Time for charities to introduce “touch and go” technology

Charities are being urged to pick up “touch and go” technology as contactless payments make up more than half of the world’s transactions.

According to trade body UK Payments, contactless cards are “having a clear impact” on the use of cash in the UK, as 34 per cent of Brits think the UK will be “cashless” within the next 20 years.

And that outlook is shared by some of the world’s biggest transaction processors.

Paulette Rowe, managing director of Barclaycard Payment Solutions, said: “Today’s consumers are increasingly using card and mobile payments rather than cash, and this has a knock-on impact on fundraising.

“Ten years after we introduced contactless to the UK, more than half of all transactions today – up to the £30 spending limit – are made using ‘touch and go’ technology.”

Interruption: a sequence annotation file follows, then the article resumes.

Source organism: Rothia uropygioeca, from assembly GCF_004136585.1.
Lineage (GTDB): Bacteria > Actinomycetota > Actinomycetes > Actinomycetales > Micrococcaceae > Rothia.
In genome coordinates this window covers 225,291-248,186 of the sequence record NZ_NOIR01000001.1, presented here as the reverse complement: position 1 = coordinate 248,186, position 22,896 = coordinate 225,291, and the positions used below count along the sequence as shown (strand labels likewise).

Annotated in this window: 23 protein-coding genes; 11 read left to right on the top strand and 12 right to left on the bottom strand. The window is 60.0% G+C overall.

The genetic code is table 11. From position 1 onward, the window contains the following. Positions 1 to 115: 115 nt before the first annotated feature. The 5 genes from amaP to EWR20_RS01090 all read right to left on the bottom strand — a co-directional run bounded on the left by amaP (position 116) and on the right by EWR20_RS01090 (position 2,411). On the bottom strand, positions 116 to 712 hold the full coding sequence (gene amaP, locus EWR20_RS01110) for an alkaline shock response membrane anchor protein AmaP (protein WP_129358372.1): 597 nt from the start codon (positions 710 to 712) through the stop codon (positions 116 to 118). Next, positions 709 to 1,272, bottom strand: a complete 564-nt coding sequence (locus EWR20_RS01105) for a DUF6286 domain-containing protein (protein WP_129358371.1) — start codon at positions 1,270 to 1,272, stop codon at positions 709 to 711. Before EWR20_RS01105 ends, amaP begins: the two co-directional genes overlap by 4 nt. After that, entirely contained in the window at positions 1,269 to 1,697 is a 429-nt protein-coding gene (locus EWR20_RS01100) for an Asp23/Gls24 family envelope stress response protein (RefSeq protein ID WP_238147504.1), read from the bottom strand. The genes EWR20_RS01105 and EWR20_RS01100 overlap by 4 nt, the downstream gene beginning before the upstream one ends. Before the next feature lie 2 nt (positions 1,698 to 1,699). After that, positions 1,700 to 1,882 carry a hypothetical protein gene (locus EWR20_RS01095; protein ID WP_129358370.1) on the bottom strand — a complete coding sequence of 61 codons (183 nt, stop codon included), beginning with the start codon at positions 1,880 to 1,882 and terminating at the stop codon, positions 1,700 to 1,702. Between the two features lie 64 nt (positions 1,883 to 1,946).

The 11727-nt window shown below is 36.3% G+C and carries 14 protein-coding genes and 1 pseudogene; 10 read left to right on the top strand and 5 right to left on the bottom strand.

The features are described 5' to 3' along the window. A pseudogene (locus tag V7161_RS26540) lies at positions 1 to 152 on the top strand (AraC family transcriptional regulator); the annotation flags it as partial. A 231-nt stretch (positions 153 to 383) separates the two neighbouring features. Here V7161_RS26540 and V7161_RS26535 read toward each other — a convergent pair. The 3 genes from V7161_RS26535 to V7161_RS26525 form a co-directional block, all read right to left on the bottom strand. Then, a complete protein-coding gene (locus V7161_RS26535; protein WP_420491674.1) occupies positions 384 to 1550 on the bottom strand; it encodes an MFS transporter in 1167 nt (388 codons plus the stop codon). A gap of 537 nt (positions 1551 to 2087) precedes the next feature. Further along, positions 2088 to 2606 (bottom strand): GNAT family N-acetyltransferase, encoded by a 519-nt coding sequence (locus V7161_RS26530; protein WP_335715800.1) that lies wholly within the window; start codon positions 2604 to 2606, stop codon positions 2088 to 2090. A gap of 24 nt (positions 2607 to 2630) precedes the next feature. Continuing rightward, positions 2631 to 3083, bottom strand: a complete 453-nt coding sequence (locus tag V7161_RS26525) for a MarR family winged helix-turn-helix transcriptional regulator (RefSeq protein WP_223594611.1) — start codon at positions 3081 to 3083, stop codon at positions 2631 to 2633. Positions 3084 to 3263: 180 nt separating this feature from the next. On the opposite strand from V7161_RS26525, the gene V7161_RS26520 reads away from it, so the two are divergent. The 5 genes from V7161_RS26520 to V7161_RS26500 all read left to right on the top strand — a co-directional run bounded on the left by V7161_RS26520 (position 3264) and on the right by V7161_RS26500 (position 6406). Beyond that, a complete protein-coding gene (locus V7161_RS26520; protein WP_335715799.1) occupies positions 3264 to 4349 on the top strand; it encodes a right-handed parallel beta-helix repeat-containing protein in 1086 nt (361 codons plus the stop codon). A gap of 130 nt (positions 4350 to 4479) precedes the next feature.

Barclaycard’s own research found that the average donation increases when fundraisers offer a “touch and go” method of donating.

Eleven charities – including the NSPCC and RNLI – trialled a lightweight, portable contactless device, with fundraisers placed at various events and in supermarket checkouts.

The average donation for the NSPCC was £3.07 – higher than the average amount received when taking just cash.

It calculated that charities will miss out on around £80 million a year if they only accept cash donations.

Simon Black, chief executive officer of epayment company the PPRO Group, added: “If charities don’t implement alternative payment methods as a priority, they will risk being left behind by organisations who do.

“Retailers have acted swiftly to introduce contactless payments, it is now time for charities to do the same.”